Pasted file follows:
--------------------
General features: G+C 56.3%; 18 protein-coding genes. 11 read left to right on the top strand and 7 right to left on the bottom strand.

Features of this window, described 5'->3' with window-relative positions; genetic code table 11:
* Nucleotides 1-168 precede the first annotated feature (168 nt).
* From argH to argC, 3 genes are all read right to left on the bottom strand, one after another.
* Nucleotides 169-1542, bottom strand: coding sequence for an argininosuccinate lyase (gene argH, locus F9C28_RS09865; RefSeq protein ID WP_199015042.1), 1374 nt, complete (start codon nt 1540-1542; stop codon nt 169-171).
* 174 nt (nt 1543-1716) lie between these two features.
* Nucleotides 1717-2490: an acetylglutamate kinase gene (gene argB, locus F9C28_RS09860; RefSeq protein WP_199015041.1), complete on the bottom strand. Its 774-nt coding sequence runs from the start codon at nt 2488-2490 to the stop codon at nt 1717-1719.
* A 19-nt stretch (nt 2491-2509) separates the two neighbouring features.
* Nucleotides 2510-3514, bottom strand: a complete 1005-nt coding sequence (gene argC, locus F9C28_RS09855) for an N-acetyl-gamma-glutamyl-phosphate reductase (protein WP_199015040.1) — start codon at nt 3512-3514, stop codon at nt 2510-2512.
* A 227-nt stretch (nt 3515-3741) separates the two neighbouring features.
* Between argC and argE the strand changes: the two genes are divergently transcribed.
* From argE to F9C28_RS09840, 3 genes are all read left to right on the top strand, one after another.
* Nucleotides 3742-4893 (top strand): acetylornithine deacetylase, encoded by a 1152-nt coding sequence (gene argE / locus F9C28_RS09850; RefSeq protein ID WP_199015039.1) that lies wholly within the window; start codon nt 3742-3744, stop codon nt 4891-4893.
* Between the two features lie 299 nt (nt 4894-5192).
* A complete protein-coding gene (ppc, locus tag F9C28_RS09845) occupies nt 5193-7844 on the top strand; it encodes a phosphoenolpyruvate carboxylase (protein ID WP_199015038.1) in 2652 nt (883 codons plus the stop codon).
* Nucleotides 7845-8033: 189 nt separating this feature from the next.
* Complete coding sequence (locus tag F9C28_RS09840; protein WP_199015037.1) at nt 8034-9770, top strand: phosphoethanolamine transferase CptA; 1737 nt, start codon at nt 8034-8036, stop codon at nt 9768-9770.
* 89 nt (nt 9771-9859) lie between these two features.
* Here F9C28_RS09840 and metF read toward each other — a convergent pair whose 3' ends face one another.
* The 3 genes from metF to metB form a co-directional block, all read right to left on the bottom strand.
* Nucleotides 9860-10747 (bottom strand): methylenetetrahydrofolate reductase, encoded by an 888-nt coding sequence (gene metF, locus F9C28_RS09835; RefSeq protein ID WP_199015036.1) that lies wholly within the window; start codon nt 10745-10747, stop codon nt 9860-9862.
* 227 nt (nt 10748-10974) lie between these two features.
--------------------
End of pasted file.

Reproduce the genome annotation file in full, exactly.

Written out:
General features: G+C 56.3%; 18 protein-coding genes. 11 read left to right on the top strand and 7 right to left on the bottom strand.

Features of this window, described 5'->3' with window-relative positions; genetic code table 11:
* Nucleotides 1-168 precede the first annotated feature (168 nt).
* From argH to argC, 3 genes are all read right to left on the bottom strand, one after another.
* Nucleotides 169-1542, bottom strand: coding sequence for an argininosuccinate lyase (gene argH, locus F9C28_RS09865; RefSeq protein ID WP_199015042.1), 1374 nt, complete (start codon nt 1540-1542; stop codon nt 169-171).
* 174 nt (nt 1543-1716) lie between these two features.
* Nucleotides 1717-2490: an acetylglutamate kinase gene (gene argB, locus F9C28_RS09860; RefSeq protein WP_199015041.1), complete on the bottom strand. Its 774-nt coding sequence runs from the start codon at nt 2488-2490 to the stop codon at nt 1717-1719.
* A 19-nt stretch (nt 2491-2509) separates the two neighbouring features.
* Nucleotides 2510-3514, bottom strand: a complete 1005-nt coding sequence (gene argC, locus F9C28_RS09855) for an N-acetyl-gamma-glutamyl-phosphate reductase (protein WP_199015040.1) — start codon at nt 3512-3514, stop codon at nt 2510-2512.
* A 227-nt stretch (nt 3515-3741) separates the two neighbouring features.
* Between argC and argE the strand changes: the two genes are divergently transcribed.
* From argE to F9C28_RS09840, 3 genes are all read left to right on the top strand, one after another.
* Nucleotides 3742-4893 (top strand): acetylornithine deacetylase, encoded by a 1152-nt coding sequence (gene argE / locus F9C28_RS09850; RefSeq protein ID WP_199015039.1) that lies wholly within the window; start codon nt 3742-3744, stop codon nt 4891-4893.
* Between the two features lie 299 nt (nt 4894-5192).
* A complete protein-coding gene (ppc, locus tag F9C28_RS09845) occupies nt 5193-7844 on the top strand; it encodes a phosphoenolpyruvate carboxylase (protein ID WP_199015038.1) in 2652 nt (883 codons plus the stop codon).
* Nucleotides 7845-8033: 189 nt separating this feature from the next.
* Complete coding sequence (locus tag F9C28_RS09840; protein WP_199015037.1) at nt 8034-9770, top strand: phosphoethanolamine transferase CptA; 1737 nt, start codon at nt 8034-8036, stop codon at nt 9768-9770.
* 89 nt (nt 9771-9859) lie between these two features.
* Here F9C28_RS09840 and metF read toward each other — a convergent pair whose 3' ends face one another.
* The 3 genes from metF to metB form a co-directional block, all read right to left on the bottom strand.
* Nucleotides 9860-10747 (bottom strand): methylenetetrahydrofolate reductase, encoded by an 888-nt coding sequence (gene metF, locus F9C28_RS09835; RefSeq protein ID WP_199015036.1) that lies wholly within the window; start codon nt 10745-10747, stop codon nt 9860-9862.
* 227 nt (nt 10748-10974) lie between these two features.